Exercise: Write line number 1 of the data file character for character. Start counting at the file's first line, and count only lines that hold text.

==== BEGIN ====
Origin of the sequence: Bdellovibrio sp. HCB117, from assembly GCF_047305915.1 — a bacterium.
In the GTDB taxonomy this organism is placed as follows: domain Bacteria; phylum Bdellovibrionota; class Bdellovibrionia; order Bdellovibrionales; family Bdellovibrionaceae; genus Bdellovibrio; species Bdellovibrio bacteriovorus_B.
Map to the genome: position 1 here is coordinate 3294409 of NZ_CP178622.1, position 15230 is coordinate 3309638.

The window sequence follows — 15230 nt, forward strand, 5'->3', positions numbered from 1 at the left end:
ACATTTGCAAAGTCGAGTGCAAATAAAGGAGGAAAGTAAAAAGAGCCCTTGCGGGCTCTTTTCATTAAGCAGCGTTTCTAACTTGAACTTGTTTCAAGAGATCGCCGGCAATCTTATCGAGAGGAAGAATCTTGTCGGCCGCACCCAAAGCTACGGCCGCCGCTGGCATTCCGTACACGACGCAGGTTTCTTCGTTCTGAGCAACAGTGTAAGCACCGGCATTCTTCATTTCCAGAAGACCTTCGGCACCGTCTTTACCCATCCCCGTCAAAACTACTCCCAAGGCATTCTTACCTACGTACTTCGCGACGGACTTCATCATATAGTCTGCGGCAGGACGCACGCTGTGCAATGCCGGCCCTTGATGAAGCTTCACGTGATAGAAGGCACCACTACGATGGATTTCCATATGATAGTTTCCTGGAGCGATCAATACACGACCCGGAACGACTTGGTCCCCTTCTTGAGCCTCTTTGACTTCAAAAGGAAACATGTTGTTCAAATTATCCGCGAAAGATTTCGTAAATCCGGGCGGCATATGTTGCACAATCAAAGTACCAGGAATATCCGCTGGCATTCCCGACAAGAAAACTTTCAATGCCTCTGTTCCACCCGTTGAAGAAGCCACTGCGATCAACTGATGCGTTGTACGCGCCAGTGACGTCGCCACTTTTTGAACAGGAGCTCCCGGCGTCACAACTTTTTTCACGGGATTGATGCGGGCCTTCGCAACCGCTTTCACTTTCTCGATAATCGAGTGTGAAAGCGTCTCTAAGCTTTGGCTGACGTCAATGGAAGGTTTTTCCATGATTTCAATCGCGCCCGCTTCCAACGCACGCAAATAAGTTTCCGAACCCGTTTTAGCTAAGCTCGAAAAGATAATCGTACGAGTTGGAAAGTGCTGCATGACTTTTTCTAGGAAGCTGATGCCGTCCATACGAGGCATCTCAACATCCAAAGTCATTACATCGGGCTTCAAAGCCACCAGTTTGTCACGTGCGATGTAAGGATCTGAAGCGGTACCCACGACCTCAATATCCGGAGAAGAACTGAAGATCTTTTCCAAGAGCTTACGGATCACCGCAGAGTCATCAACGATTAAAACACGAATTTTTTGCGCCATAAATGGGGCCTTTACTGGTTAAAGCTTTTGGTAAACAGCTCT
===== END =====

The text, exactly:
Origin of the sequence: Bdellovibrio sp. HCB117, from assembly GCF_047305915.1 — a bacterium.